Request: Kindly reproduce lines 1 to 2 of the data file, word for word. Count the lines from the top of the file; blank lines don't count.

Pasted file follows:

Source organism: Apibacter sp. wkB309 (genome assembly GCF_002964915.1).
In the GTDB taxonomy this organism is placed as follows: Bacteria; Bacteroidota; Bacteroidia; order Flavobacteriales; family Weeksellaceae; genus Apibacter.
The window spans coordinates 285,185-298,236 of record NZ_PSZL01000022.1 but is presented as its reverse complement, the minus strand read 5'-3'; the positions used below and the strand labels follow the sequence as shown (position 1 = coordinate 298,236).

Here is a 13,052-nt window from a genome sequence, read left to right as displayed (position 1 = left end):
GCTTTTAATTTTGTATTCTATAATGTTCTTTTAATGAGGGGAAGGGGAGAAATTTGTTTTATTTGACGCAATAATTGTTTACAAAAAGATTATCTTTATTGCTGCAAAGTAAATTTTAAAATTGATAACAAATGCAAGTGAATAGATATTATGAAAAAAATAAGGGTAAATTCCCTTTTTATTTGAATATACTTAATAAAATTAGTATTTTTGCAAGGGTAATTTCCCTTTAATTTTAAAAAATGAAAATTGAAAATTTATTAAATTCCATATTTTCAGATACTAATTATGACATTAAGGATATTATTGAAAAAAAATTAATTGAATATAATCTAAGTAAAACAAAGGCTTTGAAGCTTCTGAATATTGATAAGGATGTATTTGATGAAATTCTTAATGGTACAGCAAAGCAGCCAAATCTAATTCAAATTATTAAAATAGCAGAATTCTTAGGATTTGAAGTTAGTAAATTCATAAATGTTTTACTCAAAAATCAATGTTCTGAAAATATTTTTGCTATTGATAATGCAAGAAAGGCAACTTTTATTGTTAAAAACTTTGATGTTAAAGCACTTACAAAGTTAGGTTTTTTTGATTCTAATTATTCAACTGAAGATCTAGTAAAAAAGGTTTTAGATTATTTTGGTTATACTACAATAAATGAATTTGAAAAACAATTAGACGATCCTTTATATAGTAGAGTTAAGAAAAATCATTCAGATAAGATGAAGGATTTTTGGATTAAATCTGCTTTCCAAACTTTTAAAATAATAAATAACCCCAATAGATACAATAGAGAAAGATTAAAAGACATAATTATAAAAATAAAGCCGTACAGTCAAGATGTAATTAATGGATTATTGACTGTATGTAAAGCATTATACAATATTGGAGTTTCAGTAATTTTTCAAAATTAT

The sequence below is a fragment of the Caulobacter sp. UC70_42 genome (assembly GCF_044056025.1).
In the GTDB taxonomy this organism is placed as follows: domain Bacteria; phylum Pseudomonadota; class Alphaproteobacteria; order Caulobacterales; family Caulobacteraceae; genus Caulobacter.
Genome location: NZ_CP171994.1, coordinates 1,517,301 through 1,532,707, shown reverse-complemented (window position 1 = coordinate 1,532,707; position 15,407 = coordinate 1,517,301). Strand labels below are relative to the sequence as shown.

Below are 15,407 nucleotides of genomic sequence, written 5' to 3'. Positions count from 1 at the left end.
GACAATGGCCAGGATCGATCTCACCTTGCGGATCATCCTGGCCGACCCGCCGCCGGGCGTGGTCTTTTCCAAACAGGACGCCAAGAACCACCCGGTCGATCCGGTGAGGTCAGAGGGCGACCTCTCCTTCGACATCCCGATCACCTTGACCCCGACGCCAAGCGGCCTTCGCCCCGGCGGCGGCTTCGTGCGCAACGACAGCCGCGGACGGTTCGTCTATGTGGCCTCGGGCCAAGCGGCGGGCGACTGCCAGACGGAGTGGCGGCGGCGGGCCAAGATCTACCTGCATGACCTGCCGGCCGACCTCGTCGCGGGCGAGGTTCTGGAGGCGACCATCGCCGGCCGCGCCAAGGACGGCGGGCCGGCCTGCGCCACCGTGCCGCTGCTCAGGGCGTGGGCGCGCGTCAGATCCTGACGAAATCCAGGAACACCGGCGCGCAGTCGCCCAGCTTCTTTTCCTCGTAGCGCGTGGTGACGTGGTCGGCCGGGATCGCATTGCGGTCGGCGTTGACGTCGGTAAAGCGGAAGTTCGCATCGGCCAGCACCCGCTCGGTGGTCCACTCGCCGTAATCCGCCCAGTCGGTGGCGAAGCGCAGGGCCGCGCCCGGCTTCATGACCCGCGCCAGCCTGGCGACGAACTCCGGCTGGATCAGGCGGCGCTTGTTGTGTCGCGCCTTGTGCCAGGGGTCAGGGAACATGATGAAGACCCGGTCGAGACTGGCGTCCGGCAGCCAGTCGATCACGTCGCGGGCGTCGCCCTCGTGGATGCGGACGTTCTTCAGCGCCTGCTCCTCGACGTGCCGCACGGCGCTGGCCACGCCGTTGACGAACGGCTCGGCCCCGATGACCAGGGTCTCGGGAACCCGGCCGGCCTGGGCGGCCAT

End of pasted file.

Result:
Source organism: Apibacter sp. wkB309 (genome assembly GCF_002964915.1).
In the GTDB taxonomy this organism is placed as follows: Bacteria; Bacteroidota; Bacteroidia; order Flavobacteriales; family Weeksellaceae; genus Apibacter.